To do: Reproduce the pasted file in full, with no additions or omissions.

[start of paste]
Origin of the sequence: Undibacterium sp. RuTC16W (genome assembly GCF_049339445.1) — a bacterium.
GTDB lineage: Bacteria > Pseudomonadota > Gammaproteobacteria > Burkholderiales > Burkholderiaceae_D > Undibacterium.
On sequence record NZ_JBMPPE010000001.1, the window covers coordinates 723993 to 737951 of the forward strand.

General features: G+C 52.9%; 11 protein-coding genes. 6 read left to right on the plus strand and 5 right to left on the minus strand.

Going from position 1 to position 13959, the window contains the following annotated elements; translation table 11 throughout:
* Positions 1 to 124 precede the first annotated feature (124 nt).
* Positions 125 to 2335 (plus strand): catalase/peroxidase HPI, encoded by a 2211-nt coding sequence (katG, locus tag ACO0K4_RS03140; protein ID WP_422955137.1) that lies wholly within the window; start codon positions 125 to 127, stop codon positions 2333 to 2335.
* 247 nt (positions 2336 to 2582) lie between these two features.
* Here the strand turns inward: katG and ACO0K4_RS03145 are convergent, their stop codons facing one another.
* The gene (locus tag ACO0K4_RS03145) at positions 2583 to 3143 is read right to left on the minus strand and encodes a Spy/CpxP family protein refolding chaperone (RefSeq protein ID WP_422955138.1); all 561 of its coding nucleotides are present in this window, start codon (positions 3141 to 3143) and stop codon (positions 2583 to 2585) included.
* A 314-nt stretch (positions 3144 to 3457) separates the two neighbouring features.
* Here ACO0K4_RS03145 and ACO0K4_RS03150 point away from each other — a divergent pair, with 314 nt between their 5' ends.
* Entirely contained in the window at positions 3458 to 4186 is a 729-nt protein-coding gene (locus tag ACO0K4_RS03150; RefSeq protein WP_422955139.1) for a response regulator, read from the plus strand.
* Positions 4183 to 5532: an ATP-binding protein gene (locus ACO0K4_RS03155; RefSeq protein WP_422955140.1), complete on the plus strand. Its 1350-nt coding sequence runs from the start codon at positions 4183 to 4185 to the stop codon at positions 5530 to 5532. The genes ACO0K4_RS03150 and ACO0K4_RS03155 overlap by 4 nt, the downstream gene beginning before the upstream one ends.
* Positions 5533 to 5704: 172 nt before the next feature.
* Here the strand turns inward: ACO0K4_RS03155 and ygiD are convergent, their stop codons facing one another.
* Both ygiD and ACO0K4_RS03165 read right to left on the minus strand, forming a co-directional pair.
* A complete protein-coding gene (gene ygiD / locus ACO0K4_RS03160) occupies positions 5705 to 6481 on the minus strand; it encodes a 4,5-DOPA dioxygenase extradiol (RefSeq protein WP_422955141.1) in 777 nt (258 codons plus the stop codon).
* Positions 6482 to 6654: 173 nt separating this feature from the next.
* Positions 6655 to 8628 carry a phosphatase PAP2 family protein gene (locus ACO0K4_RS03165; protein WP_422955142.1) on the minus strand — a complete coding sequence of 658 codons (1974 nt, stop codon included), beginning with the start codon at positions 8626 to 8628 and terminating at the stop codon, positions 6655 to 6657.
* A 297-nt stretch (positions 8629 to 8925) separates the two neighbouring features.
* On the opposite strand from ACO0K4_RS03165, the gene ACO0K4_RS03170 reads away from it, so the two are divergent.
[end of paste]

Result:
Origin of the sequence: Undibacterium sp. RuTC16W (genome assembly GCF_049339445.1) — a bacterium.
GTDB lineage: Bacteria > Pseudomonadota > Gammaproteobacteria > Burkholderiales > Burkholderiaceae_D > Undibacterium.
On sequence record NZ_JBMPPE010000001.1, the window covers coordinates 723993 to 737951 of the forward strand.

General features: G+C 52.9%; 11 protein-coding genes. 6 read left to right on the plus strand and 5 right to left on the minus strand.

Going from position 1 to position 13959, the window contains the following annotated elements; translation table 11 throughout:
* Positions 1 to 124 precede the first annotated feature (124 nt).
* Positions 125 to 2335 (plus strand): catalase/peroxidase HPI, encoded by a 2211-nt coding sequence (katG, locus tag ACO0K4_RS03140; protein ID WP_422955137.1) that lies wholly within the window; start codon positions 125 to 127, stop codon positions 2333 to 2335.
* 247 nt (positions 2336 to 2582) lie between these two features.
* Here the strand turns inward: katG and ACO0K4_RS03145 are convergent, their stop codons facing one another.
* The gene (locus tag ACO0K4_RS03145) at positions 2583 to 3143 is read right to left on the minus strand and encodes a Spy/CpxP family protein refolding chaperone (RefSeq protein ID WP_422955138.1); all 561 of its coding nucleotides are present in this window, start codon (positions 3141 to 3143) and stop codon (positions 2583 to 2585) included.
* A 314-nt stretch (positions 3144 to 3457) separates the two neighbouring features.
* Here ACO0K4_RS03145 and ACO0K4_RS03150 point away from each other — a divergent pair, with 314 nt between their 5' ends.
* Entirely contained in the window at positions 3458 to 4186 is a 729-nt protein-coding gene (locus tag ACO0K4_RS03150; RefSeq protein WP_422955139.1) for a response regulator, read from the plus strand.
* Positions 4183 to 5532: an ATP-binding protein gene (locus ACO0K4_RS03155; RefSeq protein WP_422955140.1), complete on the plus strand. Its 1350-nt coding sequence runs from the start codon at positions 4183 to 4185 to the stop codon at positions 5530 to 5532. The genes ACO0K4_RS03150 and ACO0K4_RS03155 overlap by 4 nt, the downstream gene beginning before the upstream one ends.
* Positions 5533 to 5704: 172 nt before the next feature.
* Here the strand turns inward: ACO0K4_RS03155 and ygiD are convergent, their stop codons facing one another.
* Both ygiD and ACO0K4_RS03165 read right to left on the minus strand, forming a co-directional pair.
* A complete protein-coding gene (gene ygiD / locus ACO0K4_RS03160) occupies positions 5705 to 6481 on the minus strand; it encodes a 4,5-DOPA dioxygenase extradiol (RefSeq protein WP_422955141.1) in 777 nt (258 codons plus the stop codon).
* Positions 6482 to 6654: 173 nt separating this feature from the next.
* Positions 6655 to 8628 carry a phosphatase PAP2 family protein gene (locus ACO0K4_RS03165; protein WP_422955142.1) on the minus strand — a complete coding sequence of 658 codons (1974 nt, stop codon included), beginning with the start codon at positions 8626 to 8628 and terminating at the stop codon, positions 6655 to 6657.
* A 297-nt stretch (positions 8629 to 8925) separates the two neighbouring features.
* On the opposite strand from ACO0K4_RS03165, the gene ACO0K4_RS03170 reads away from it, so the two are divergent.